Tech Liberty NZ Defending civil liberties in the digital age

Can you photograph or video the police in New Zealand?

Posted on October 3, 2011

There has been a recent spate of people being arrested in the USA and UK for taking photos and video of the police at work. We also found anecdotal evidence of police in New Zealand exceeding their legal authority when it came to people taking photos and video of them:

"Taking photographs around Cuba Mall and a police officer approached and said 'Would you like me to break that?' indicating the camera. He was exceedingly hostile and it turned out it was because the officer thought he had been photographed by us."

"Have to wonder why they confiscate cameras and tapes then. We were told we could pick the tapes up from the station... at which point any knowledge of the tapes was denied."

The legal situation in New Zealand

Firstly, it is generally accepted that anyone can photograph or video anyone else as long as the subject wouldn't have a reasonable expectation of privacy. There are a range of exceptions, but are the police one of them?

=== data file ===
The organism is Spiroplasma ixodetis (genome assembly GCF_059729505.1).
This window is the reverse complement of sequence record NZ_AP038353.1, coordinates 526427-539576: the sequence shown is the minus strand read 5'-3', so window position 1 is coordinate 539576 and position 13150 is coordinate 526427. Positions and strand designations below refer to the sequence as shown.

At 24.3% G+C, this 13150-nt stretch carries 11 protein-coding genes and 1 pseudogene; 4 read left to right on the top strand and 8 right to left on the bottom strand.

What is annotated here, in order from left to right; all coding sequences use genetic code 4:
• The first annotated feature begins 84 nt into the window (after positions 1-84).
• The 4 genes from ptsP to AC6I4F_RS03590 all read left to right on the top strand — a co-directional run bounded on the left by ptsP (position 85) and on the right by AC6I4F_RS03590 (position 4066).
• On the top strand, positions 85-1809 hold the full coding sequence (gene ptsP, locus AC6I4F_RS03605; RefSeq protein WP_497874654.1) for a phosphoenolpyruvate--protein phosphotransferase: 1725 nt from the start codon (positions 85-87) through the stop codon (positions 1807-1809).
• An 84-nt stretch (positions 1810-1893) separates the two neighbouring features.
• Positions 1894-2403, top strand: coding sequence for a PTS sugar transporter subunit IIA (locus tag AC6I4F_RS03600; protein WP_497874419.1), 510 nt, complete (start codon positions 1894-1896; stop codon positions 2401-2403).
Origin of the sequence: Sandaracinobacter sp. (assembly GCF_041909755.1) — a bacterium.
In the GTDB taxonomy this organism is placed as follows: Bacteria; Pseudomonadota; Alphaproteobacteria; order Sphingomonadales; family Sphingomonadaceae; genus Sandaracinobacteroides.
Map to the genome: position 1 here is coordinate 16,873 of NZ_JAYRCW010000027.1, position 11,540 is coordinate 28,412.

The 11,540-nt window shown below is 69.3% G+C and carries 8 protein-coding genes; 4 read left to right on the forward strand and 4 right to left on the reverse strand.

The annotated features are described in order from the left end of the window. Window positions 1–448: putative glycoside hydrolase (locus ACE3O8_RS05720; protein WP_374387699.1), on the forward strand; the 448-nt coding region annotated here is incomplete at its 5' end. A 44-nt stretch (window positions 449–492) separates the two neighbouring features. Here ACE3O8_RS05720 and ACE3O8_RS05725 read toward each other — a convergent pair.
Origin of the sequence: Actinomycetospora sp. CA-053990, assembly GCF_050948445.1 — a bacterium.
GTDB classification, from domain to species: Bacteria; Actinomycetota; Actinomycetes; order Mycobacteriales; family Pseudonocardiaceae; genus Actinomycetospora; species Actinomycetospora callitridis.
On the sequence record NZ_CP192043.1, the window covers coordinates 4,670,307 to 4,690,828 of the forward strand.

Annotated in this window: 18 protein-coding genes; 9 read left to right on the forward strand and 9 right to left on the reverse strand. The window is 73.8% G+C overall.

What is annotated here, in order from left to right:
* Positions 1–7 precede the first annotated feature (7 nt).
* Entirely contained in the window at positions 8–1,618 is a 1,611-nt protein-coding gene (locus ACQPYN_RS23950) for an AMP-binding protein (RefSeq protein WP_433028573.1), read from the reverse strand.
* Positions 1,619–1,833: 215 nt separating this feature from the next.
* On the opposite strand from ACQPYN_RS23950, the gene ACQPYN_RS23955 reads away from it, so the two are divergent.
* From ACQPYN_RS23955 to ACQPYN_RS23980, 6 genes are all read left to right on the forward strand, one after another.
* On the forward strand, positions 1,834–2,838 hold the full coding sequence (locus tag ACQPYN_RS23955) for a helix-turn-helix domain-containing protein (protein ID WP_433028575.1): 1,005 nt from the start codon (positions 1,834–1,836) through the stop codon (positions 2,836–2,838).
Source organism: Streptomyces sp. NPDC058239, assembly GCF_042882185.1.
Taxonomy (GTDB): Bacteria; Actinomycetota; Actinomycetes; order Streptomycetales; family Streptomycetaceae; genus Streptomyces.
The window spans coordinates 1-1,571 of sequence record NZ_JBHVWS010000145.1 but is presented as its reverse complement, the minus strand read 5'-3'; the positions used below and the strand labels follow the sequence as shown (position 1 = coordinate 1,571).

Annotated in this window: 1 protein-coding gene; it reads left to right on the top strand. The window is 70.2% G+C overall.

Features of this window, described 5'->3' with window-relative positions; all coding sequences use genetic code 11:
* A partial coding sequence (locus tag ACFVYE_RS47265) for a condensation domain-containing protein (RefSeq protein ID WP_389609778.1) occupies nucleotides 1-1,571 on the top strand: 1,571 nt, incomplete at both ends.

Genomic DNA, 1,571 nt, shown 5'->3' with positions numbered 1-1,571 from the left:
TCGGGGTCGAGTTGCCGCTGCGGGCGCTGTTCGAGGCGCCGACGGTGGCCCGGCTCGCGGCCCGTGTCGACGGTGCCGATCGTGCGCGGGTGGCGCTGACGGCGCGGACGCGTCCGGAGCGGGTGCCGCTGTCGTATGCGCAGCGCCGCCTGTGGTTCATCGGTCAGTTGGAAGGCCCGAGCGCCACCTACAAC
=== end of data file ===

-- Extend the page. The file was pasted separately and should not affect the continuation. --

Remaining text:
We wrote to both the Police Commissioner and the Minister of Police and asked them "Is it against the law in New Zealand to take photos of video of the police at work?"

The Police responded first: "No, not if the photos of video of police at work are taken in a public place, or with the landowner's consent if on private property."

Judith Collins, the Minister of Police, backed up the Police's position in her response, going on to say that she saw no need to change the law and was not aware of any plans to do so.

Conclusion

It seems clear that in New Zealand the police can't stop you from documenting what they are doing. They have no power to stop you, seize your camera or force you to delete images or video.

We believe that this is a good thing and is part of having a police force that is accountable to the people they serve. The police hold most of the cards when it comes to dealing with the public, and the prospect of being recorded should provide a brake on any temptation to abuse those powers.

However one concern remains. Police training does not cover this issue and it seems that some officers feel free to make up their own powers as they go. We recommend that the NZ Police should make sure that this is included in initial and continuing training.

Finally, we remind anyone taking photos of police at incidents to make sure that you do not get in their way or you could be arrested for obstruction.